This is compared to the hot Egyptian desert, where it could easily reach 100 or 110 degrees Fahrenheit on a summer day. The Egyptians were experts at regulating hot temperatures even in the ancient world!
- 6. There are a lot of restrictions when you visit them
The Pyramids of Giza are some of the oldest structures in the world.
They were built about 4500 years ago in 2500 BC, and to this day, we don’t exactly know who created them or the exact date and circumstances around their construction. Still, the Great Pyramids mesmerized the world both in the ancient world and the modern world.
This is why the pyramids are some of the most popular tourist attractions globally. While this tourism brought vital revenue to conserve the pyramids, it also brought about a lot of destruction.
Back in the 80s and 90s, tourists could go and climb the sides of the tourists or take small pieces of the pyramids back home. Still, there have been strict restrictions added, with people not being allowed to do anything even may even slightly harm the pyramids or may risk being locked in an Egyptian jail for three years.
- 7. They were unlike any other building ever built
It’s hard to overstate how significant the Giza Pyramid Complex was to the ancient world.
We’ve already mentioned that its height of 146 meters made it taller than any building ever made for another 2000 years. However, we still have no idea how the ancient Egyptians managed to build such a massive building without the help of modern machinery or construction methods.
We do not know how these structures were built, but even later, Egyptian rulers had no idea how something of such magnificence was made. They, too, may have tried to build systems that were far more grand and significant than the pyramids, but the truth is, none of them knew how to go about such a thing.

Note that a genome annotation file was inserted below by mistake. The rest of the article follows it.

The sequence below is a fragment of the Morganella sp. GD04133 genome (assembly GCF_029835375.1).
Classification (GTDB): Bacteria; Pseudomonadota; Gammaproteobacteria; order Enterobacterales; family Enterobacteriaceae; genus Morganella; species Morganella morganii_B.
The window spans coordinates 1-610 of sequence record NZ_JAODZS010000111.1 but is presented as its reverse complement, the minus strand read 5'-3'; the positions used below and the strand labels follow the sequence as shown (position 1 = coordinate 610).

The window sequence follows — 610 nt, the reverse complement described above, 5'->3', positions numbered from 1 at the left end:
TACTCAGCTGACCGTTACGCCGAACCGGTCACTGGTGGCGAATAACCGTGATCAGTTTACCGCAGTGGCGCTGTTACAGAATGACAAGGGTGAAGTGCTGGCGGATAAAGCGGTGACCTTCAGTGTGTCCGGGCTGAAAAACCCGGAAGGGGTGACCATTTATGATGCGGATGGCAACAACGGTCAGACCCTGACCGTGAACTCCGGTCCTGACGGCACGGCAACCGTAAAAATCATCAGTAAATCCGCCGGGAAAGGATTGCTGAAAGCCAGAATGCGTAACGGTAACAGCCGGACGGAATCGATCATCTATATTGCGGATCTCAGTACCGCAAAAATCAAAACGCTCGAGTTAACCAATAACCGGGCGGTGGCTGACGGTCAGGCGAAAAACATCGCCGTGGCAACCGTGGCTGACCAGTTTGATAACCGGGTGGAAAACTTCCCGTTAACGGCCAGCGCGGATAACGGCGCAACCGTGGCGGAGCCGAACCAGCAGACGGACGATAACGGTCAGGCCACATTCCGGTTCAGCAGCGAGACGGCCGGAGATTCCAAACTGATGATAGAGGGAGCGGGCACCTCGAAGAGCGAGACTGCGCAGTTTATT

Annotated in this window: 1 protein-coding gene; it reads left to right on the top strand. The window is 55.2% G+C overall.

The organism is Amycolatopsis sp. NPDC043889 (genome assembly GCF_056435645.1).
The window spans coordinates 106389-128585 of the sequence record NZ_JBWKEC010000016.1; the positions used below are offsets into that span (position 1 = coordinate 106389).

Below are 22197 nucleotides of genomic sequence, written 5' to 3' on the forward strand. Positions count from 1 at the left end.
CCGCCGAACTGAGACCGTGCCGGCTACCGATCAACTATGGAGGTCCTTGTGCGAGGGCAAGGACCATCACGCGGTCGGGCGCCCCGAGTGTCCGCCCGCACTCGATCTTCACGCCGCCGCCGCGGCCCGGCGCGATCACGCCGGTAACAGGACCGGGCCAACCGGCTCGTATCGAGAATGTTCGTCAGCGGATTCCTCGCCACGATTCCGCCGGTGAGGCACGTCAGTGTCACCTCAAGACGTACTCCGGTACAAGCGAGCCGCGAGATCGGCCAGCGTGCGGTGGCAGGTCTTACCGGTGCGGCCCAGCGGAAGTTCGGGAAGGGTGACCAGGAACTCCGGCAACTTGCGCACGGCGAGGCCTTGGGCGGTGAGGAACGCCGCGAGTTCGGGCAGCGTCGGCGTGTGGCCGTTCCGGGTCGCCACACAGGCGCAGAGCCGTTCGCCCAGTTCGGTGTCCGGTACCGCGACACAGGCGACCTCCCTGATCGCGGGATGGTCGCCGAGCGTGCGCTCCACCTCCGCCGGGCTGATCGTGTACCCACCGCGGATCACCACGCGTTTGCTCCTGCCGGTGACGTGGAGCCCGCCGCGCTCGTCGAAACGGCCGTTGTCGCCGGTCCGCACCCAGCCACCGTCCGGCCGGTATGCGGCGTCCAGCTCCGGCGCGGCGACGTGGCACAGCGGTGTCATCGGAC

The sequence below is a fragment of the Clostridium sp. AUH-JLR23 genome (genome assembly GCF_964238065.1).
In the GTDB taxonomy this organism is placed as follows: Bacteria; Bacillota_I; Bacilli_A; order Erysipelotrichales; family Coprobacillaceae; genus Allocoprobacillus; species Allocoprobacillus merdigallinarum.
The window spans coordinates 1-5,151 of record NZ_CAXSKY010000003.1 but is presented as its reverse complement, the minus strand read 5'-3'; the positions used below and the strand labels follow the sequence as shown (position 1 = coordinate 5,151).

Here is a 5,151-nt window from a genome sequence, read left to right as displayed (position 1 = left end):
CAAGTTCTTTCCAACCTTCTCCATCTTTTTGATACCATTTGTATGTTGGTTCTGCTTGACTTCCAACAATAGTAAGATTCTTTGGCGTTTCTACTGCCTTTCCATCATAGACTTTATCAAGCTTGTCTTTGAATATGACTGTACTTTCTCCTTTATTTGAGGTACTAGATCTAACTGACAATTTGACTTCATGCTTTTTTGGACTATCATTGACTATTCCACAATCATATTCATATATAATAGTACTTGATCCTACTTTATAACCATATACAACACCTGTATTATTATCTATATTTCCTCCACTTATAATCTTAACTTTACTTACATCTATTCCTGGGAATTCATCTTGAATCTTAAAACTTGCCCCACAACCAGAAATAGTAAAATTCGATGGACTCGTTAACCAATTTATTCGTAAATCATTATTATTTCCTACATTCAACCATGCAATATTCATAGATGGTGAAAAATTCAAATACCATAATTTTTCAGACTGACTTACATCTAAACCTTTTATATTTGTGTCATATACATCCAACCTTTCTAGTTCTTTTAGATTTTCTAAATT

- 8. They used to look radically different
The Great Pyramid complex is instantly recognizable. It’s probably the first thing you think of when you hear the word Egypt or when you hear of an ancient civilization in general. However, the iconic pyramids didn’t always look like this.
As we’ve mentioned already, the Great Pyramid and the surrounding pyramids all lost a few meters in height due to the wear and tear of time.
However, they also lost a lot more. The pyramids used to sparkle in ancient times as they were all covered by a slab of limestone, which would glisten as the sunlight hit the pyramids.
Unfortunately, all of the limestones slowly withered away, except for the Pyramid of Khafre, where you can still see part of the limestone at the top of the pyramid.
- 9. Enslaved people didn’t build them
Perhaps due to Hollywood movies or just media and misconceptions about the past in general, most people have this view of ancient Egypt as a completely top-down society, with just a few royals presiding over a subjugated population.
However, that’s not true. Part of the reason why ancient Egypt was so successful was that all segments of the society were prosperous, not just the royal element. There were also no enslaved people chained up to build the pyramids. The workers at the pyramids were hand-selected from across the empire to be the best workers in the world, and they were paid handsomely,
lived in royal living quarters and were even fed the equivalent of prime beef! In some ways, you.
Can say construction workers in ancient Egypt were treated better than construction workers are now!
- 10. They were exact
The reason for the pyramid’s construction is still an unanswered mystery. However, we have found many coincidences that raise more questions than we already had.
The pyramids have their tips perfectly aligned with the Thuban star, the north star of the time. The Thuban star wasn’t that bright, and many people are confused about how the Egyptians were able to spot the principal and construct multiple megastructures that were perfectly aligned to it despite having weaker astrological knowledge.